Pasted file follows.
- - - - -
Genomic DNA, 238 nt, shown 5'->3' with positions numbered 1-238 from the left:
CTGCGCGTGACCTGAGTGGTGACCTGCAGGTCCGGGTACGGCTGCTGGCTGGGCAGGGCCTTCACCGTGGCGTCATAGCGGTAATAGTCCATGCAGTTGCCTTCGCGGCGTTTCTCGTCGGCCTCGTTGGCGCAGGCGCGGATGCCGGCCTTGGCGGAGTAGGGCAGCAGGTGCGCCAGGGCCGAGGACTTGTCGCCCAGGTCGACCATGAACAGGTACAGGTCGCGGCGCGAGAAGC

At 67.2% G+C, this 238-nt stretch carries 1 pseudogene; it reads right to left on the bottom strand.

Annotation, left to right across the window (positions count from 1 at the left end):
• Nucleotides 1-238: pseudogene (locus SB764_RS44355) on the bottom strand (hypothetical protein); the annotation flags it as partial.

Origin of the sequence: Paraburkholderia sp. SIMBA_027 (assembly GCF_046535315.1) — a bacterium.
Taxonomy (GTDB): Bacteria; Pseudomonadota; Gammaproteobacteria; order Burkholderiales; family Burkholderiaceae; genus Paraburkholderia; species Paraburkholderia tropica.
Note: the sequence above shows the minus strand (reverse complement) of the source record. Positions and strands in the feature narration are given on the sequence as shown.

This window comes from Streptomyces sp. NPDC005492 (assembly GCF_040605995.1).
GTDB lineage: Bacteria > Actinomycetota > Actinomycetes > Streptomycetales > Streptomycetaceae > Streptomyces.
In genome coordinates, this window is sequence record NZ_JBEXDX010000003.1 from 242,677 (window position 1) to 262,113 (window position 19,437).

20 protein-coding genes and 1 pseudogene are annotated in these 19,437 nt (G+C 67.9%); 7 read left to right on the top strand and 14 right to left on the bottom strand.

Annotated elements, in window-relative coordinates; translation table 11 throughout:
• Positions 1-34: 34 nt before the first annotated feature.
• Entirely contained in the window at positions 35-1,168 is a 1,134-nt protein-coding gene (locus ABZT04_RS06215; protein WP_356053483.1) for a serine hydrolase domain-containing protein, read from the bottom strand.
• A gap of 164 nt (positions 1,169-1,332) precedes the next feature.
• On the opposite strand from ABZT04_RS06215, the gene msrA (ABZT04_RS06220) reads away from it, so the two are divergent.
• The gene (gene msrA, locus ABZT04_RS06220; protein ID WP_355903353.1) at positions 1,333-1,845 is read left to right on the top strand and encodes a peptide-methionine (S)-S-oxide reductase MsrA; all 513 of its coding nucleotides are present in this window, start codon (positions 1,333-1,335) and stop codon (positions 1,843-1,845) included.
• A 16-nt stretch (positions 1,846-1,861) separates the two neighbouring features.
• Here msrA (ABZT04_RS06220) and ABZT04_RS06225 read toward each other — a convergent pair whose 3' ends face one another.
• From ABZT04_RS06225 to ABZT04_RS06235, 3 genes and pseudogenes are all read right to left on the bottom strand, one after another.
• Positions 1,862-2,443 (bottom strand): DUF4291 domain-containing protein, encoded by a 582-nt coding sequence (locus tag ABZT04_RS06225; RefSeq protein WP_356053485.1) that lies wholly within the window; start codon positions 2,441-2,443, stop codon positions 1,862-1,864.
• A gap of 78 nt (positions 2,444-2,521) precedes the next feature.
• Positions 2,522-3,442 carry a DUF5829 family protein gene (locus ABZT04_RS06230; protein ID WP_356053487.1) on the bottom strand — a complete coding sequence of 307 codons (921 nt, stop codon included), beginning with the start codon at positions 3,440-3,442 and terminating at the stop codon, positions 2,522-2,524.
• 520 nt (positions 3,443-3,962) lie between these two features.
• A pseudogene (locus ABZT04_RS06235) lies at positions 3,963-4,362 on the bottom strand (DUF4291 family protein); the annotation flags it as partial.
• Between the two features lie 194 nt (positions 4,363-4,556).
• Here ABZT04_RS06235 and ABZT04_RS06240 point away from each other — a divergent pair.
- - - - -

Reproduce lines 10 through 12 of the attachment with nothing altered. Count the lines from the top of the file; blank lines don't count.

GTDB lineage: Bacteria > Actinomycetota > Actinomycetes > Streptomycetales > Streptomycetaceae > Streptomyces.
In genome coordinates, this window is sequence record NZ_JBEXDX010000003.1 from 242,677 (window position 1) to 262,113 (window position 19,437).

20 protein-coding genes and 1 pseudogene are annotated in these 19,437 nt (G+C 67.9%); 7 read left to right on the top strand and 14 right to left on the bottom strand.